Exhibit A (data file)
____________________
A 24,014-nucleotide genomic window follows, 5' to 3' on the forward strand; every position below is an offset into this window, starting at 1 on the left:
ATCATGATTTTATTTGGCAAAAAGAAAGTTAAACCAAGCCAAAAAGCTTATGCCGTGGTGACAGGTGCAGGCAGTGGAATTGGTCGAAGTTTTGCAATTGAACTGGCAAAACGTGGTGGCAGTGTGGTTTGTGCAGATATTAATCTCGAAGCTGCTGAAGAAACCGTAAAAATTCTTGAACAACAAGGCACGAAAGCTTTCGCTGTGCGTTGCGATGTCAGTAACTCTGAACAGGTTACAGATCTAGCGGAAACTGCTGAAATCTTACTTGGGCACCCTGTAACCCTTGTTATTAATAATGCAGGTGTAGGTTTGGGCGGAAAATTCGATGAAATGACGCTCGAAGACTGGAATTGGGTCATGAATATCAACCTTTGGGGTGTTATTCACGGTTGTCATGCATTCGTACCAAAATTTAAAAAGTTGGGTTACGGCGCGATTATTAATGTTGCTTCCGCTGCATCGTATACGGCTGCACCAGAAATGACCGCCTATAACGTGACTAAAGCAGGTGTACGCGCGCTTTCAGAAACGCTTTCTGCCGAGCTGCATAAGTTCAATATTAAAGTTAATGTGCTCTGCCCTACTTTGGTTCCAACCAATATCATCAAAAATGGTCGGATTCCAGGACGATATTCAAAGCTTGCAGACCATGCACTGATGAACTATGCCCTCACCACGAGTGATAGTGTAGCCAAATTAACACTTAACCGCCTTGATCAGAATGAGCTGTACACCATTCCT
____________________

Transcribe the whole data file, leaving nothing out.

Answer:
A 24,014-nucleotide genomic window follows, 5' to 3' on the forward strand; every position below is an offset into this window, starting at 1 on the left:
ATCATGATTTTATTTGGCAAAAAGAAAGTTAAACCAAGCCAAAAAGCTTATGCCGTGGTGACAGGTGCAGGCAGTGGAATTGGTCGAAGTTTTGCAATTGAACTGGCAAAACGTGGTGGCAGTGTGGTTTGTGCAGATATTAATCTCGAAGCTGCTGAAGAAACCGTAAAAATTCTTGAACAACAAGGCACGAAAGCTTTCGCTGTGCGTTGCGATGTCAGTAACTCTGAACAGGTTACAGATCTAGCGGAAACTGCTGAAATCTTACTTGGGCACCCTGTAACCCTTGTTATTAATAATGCAGGTGTAGGTTTGGGCGGAAAATTCGATGAAATGACGCTCGAAGACTGGAATTGGGTCATGAATATCAACCTTTGGGGTGTTATTCACGGTTGTCATGCATTCGTACCAAAATTTAAAAAGTTGGGTTACGGCGCGATTATTAATGTTGCTTCCGCTGCATCGTATACGGCTGCACCAGAAATGACCGCCTATAACGTGACTAAAGCAGGTGTACGCGCGCTTTCAGAAACGCTTTCTGCCGAGCTGCATAAGTTCAATATTAAAGTTAATGTGCTCTGCCCTACTTTGGTTCCAACCAATATCATCAAAAATGGTCGGATTCCAGGACGATATTCAAAGCTTGCAGACCATGCACTGATGAACTATGCCCTCACCACGAGTGATAGTGTAGCCAAATTAACACTTAACCGCCTTGATCAGAATGAGCTGTACACCATTCCT